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Prelude to Doomsday

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REV. 15 Song of Lamb

(1) V. 1 God is never in a hurry. Gen. 6 – Rev. 6:17 day wrath – Jude 14 Enoch prophesied as 2 Pet. 3:7-9. Enoch –65– Methuselah –187– Lamech –182– Noah 365 969 777 –500– Shem, Ham and Japheth We could have wrapped this up with a few H-bombs! (2) Holy, Holy, Holy There Is A Fountain Jesus never changes. It seems Jesus died yesterday – Luther 1. Moses: Psalm 90 (unison) Dt. 31:30-32:43 Ex. 15 2. Laver and 10 lavers, Solomon’s temple, 1 Kings 7 Baptism Dead Sea = Ex. 15 by Sea, Delivereance by Moses 1 Cor. 10:1-2 Fiery = Wrath Bowls = urns dipped in sea God’s wrath 3. Flood judged earth, 1 Pet. 3:20-21 Lamb Gen 22 – God provided v. 8 Exodus 29 a daily lamb Is. 53 Lamb to slaughter John 1.29 Lamb of God Revelation 5:6 Slain Revelation 5:12 Worthy Revelation 6:16 Wrathful Revelation 7:17 Wipe away tears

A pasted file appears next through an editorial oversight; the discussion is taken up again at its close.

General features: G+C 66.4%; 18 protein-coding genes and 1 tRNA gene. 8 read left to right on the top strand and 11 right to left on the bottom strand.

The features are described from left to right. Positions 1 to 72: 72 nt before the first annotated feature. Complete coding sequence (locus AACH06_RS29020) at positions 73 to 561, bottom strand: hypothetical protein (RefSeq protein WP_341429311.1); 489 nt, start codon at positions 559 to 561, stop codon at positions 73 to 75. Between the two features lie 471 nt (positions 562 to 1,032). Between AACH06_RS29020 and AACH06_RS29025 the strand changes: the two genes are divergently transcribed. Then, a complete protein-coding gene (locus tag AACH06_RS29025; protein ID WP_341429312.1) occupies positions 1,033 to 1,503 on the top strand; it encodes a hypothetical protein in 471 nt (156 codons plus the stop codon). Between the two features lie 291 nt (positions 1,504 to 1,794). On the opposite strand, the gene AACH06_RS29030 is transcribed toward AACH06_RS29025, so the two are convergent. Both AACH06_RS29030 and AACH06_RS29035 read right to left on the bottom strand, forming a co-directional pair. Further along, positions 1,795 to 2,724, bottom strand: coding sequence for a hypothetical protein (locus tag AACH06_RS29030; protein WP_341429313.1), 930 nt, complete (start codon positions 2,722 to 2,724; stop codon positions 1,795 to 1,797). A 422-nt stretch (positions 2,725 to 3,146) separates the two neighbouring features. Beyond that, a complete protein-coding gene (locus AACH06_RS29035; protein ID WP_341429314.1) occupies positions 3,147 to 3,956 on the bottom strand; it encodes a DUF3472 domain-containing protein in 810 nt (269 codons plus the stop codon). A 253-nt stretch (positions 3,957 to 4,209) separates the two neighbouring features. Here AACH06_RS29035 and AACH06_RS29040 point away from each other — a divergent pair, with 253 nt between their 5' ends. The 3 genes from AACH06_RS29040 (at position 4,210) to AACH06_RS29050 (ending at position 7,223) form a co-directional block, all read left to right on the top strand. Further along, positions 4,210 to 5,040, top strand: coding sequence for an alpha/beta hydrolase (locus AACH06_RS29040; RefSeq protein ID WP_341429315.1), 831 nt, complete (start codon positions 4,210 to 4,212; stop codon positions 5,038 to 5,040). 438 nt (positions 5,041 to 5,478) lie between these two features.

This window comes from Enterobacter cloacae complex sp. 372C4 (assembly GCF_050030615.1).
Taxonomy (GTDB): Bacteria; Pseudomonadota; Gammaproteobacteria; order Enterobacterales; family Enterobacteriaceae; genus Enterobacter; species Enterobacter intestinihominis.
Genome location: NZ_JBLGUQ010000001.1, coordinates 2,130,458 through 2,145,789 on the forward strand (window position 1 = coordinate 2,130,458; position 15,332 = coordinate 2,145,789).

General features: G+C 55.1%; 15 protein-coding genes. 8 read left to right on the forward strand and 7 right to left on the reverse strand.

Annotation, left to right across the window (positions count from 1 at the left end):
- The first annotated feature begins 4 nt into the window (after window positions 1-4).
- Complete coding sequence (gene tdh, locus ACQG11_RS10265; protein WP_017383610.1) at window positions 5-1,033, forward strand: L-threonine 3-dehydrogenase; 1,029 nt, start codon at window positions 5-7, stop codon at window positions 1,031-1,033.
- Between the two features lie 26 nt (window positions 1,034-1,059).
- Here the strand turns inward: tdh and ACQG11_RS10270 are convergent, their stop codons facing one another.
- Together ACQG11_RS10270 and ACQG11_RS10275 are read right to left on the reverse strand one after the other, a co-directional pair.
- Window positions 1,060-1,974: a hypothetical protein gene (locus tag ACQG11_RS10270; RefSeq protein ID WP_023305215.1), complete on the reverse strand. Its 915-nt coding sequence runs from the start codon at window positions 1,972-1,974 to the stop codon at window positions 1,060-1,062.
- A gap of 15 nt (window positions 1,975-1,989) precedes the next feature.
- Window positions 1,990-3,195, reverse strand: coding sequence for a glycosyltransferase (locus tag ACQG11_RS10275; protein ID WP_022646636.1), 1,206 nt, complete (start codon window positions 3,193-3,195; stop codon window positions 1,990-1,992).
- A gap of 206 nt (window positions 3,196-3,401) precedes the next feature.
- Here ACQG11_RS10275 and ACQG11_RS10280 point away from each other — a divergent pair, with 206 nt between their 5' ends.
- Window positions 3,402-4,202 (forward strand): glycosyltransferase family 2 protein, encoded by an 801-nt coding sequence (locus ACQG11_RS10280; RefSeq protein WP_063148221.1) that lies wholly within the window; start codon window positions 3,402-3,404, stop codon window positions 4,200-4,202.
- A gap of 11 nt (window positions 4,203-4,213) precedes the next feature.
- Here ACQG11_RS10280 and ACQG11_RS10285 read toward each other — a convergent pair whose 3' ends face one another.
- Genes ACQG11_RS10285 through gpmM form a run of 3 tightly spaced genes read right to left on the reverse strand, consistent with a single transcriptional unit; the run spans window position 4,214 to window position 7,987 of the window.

Revelation 21:9 Wife, lamb (Old Testament + church)

(3) Heaven is open

(4) God’s Final Call Some day it will be too late 1. Gen. 6:4 Smoke = judgment 2. Lk. 12:20 (No smoke tabernacle/temple, but smoke with judgment, Ex. 19:18/Is. 6:4) 3. Heb. 3:9 + 15 4. Mt. 25:1-13 Lam. 3:43-44

1 – Real victory not living cautiously, prudently, preserving life. Real victory = falling evils worst and being faithful to death. 2 – No fool who gives what he cannot keep to gain what he cannot lose.
MOSES LAMB _________________________________________________ Red Sea Crystal Sea Triumph Egypt Triumph Babylon How God brought out How God brings in people First Song Last Execute foe Same Expect saints Same Exalt Lord Same Sung by redeemed Raptured _________________________________________________ Morris, Prelude to Doomsday, p. 286:

“Long before even that deliverance, there had occurred an even greater judgment and redemption by the waters of the sea, ‘when once the long-suffering of God waited in the days of

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Noah,…. wherein few, that is, eight souls were saved by water’ (1 Pet. 3:20). The same waters which had destroyed an ungodly world had saved the believing remnant from destruction by that world. It is interesting also that the waters of baptism, symbolizing death to sinfulness and resurrection unto holiness, are compared both to the waters of the Red Sea (1 Cor. 10:1, 2) and to the waters of the great Flood (1 Pet. 3:20, 21).